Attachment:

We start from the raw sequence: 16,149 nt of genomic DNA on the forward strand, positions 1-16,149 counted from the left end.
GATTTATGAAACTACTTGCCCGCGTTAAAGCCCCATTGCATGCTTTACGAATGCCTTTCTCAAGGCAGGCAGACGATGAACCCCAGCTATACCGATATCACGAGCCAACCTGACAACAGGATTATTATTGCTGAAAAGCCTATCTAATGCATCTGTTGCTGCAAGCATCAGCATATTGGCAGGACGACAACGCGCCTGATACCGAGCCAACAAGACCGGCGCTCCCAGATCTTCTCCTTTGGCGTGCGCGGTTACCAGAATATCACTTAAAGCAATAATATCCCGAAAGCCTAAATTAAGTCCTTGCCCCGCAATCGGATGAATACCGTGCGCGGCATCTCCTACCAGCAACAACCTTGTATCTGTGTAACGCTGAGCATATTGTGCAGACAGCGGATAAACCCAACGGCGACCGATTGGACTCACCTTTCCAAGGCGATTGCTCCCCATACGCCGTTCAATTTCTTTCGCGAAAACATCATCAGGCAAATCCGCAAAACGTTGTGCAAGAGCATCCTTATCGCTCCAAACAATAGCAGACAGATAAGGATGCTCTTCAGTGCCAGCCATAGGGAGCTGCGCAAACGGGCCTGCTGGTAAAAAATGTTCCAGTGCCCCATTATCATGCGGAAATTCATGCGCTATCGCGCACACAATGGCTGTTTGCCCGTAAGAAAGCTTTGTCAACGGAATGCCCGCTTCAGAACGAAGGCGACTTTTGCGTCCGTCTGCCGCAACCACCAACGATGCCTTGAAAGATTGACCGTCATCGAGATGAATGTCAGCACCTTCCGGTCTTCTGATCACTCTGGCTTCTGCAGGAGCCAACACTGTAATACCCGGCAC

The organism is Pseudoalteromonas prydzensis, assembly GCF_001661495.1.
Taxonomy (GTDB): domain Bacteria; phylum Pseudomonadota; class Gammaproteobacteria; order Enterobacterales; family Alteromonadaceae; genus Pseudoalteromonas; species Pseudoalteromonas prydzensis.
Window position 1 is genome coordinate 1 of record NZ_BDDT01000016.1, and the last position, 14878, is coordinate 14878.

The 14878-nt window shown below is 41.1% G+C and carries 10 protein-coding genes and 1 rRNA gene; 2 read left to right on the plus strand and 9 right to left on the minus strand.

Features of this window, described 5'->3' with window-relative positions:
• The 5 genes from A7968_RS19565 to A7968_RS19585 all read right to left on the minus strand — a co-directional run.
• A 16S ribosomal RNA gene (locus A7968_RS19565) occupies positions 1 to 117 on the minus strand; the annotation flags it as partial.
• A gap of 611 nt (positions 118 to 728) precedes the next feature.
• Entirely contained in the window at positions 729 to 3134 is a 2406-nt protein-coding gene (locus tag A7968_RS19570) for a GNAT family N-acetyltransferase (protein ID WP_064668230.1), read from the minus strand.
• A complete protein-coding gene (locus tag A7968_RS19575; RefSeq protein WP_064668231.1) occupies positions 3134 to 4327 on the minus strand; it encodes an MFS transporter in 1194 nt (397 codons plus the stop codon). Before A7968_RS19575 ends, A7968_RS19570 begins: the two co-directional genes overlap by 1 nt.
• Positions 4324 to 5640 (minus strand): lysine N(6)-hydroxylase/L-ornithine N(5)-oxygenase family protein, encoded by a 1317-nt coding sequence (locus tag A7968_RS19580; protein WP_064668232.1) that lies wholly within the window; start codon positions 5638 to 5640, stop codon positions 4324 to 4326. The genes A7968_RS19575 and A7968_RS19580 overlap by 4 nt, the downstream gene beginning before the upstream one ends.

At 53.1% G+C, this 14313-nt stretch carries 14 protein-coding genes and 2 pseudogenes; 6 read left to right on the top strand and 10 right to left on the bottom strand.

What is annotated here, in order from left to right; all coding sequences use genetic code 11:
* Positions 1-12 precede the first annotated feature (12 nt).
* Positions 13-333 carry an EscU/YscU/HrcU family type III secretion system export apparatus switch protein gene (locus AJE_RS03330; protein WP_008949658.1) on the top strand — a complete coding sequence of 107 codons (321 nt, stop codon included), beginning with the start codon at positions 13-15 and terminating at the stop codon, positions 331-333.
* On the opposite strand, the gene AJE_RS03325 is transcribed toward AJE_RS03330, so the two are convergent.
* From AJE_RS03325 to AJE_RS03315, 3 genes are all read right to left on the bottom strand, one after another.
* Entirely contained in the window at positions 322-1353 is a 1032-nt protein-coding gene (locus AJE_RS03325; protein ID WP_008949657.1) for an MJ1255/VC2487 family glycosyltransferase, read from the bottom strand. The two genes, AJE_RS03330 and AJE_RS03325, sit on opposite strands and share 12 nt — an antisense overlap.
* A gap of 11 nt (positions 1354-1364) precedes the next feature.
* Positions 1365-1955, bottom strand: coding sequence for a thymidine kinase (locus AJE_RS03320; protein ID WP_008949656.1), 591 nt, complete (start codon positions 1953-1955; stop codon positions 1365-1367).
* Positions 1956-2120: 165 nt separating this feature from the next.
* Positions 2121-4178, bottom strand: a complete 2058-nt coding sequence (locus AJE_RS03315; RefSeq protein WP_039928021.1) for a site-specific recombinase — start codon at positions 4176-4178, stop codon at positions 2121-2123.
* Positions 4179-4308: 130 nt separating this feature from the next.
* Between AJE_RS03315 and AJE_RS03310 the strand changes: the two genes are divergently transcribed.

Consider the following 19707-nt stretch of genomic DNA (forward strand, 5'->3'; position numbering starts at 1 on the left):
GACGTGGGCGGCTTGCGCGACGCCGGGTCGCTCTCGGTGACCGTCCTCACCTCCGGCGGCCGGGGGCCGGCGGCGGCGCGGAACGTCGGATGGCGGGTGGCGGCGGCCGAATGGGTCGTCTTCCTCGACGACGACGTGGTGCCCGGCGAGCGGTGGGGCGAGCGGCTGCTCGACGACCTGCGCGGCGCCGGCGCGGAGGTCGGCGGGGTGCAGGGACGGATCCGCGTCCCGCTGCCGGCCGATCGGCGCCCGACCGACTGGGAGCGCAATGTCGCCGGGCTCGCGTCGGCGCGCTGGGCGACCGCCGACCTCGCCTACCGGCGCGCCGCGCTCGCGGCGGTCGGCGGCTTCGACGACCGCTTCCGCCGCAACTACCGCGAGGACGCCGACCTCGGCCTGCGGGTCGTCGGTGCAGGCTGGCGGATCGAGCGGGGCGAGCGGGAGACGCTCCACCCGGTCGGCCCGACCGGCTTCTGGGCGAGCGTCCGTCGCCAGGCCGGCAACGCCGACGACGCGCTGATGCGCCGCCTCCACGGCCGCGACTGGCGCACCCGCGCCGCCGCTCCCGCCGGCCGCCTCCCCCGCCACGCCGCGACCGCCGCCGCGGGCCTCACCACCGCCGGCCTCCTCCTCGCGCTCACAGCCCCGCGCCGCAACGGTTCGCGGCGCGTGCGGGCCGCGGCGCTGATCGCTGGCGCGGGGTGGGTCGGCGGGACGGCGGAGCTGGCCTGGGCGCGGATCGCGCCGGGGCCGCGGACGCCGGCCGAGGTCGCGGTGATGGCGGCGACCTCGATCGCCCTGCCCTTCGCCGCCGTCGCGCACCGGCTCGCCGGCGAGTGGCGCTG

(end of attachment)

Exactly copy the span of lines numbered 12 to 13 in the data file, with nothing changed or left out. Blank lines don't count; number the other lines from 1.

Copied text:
• A complete protein-coding gene (locus tag A7968_RS19575; RefSeq protein WP_064668231.1) occupies positions 3134 to 4327 on the minus strand; it encodes an MFS transporter in 1194 nt (397 codons plus the stop codon). Before A7968_RS19575 ends, A7968_RS19570 begins: the two co-directional genes overlap by 1 nt.
• Positions 4324 to 5640 (minus strand): lysine N(6)-hydroxylase/L-ornithine N(5)-oxygenase family protein, encoded by a 1317-nt coding sequence (locus tag A7968_RS19580; protein WP_064668232.1) that lies wholly within the window; start codon positions 5638 to 5640, stop codon positions 4324 to 4326. The genes A7968_RS19575 and A7968_RS19580 overlap by 4 nt, the downstream gene beginning before the upstream one ends.